George R. Hutchinson

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George R Hutchinson with the Richmond, Virginia, July 1930.

Colonel George R. Hutchinson (February 11, 1902 - August 21, 1989[1]) was an American aviator and media personality of the 1930s.

Early career[edit]

George Hutchinson was working as a bank teller in Baltimore, Maryland when he married Blanche Delcher (1902 - October 24, 1995[2]) in 1922. In 1928 he co-financed William Penn Airport (later Boulevard Airport, closed in 1951)[3] near Philadelphia, where he gave flying lessons and joyflights.

In 1930, Hutchinson bought a Lockheed Sirius monoplane he named Richmond, Virginia after his home town, trading in his smaller Stinson Junior as part of the purchase. He intended to use the Sirius, a sleek single-seat aircraft, to cross the Atlantic Ocean in a faster time than Charles Lindbergh had in 1927. However, before he could begin his attempt, he crashed the aircraft in Los Angeles. The Richmond, Virginia was sold to recover debts and was eventually to be rebuilt as the Altair Lady Southern Cross.[4]

The Flying Hutchinsons[edit]

The 'Flying Family', circa 1932.

In 1931, George, Blanche and daughters Kathryn and Janet Hutchinson (1925[5] - ) became nationwide celebrities as the Flying Hutchinsons, when they visited the capitals of all 48 United States by air.[6] Further fame came when 'the Flying Family' attempted an around-the-world flight the next year; their Sikorsky S-38 aircraft crash-landed off Greenland, and the family were stranded for several days before being picked up by a fishing trawler and transported to the United Kingdom.[2] George and Blanche wrote two books about their adventures - The Flying Family in Greenland (1935) and Flying the States (1937) - and the family were pictured on cereal boxes and made appearances on stage and radio. [2]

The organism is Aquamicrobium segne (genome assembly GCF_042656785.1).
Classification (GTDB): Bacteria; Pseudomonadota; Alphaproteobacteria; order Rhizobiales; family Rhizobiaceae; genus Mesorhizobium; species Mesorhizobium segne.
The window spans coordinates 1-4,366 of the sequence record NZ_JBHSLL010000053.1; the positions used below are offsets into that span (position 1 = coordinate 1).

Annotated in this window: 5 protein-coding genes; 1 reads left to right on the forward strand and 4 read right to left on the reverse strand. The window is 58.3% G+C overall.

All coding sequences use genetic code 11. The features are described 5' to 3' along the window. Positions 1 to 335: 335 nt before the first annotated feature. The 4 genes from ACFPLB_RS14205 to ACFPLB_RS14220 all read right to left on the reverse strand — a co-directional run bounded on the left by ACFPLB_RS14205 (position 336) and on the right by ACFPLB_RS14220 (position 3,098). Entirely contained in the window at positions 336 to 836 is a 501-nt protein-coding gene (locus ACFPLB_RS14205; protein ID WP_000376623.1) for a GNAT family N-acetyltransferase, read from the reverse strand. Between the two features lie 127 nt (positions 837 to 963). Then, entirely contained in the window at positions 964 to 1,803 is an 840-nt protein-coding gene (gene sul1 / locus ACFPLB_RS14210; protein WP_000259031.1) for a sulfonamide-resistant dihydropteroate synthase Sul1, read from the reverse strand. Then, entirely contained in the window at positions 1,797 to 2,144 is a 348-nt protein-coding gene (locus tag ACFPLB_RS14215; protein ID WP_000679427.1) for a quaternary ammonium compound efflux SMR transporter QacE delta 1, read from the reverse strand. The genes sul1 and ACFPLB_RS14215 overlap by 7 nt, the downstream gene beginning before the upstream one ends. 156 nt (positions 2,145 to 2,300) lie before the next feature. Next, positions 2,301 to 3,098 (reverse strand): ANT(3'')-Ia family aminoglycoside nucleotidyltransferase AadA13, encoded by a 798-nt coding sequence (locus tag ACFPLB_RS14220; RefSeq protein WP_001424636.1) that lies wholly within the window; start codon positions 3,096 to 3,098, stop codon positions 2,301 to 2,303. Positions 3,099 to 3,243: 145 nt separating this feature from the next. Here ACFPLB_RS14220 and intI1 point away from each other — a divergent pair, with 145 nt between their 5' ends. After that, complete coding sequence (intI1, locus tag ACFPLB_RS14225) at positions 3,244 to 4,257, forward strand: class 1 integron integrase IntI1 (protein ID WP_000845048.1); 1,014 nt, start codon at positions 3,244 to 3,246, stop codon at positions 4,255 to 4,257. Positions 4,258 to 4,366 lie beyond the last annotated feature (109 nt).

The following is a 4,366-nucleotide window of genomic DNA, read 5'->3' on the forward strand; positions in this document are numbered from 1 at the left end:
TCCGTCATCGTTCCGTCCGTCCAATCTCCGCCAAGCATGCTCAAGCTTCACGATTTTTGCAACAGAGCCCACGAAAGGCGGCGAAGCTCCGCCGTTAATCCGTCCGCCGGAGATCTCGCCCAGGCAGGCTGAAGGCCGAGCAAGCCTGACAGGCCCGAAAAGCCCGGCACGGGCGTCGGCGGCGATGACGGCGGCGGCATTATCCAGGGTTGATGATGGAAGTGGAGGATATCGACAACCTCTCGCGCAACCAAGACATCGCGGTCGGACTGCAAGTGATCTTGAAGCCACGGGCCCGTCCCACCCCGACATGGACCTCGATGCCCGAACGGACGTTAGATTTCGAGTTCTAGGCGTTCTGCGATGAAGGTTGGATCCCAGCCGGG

In 1939, the family attempted another around-the-world flight in a Lockheed Electra. The stated aim of this flight was to carry a scroll with a message of peace to the '68 nations of the world' (sic), but this flight only made it as far as Mexico before it was cancelled due to the outbreak of World War II.[7] Despite the early cancellation of the flight, an NBC radio dramatisation was subsequently produced, starring the family themselves. [8]

Later life[edit]

During World War II, at the age of 18, Janet Hutchinson became a WASP and flight instructor.[5]

After the war, the family settled into relative obscurity in Ruxton, Maryland. After George's death in 1989, Blanche and her daughters retired to Ponte Vedra Beach, Florida.[9]

References[edit]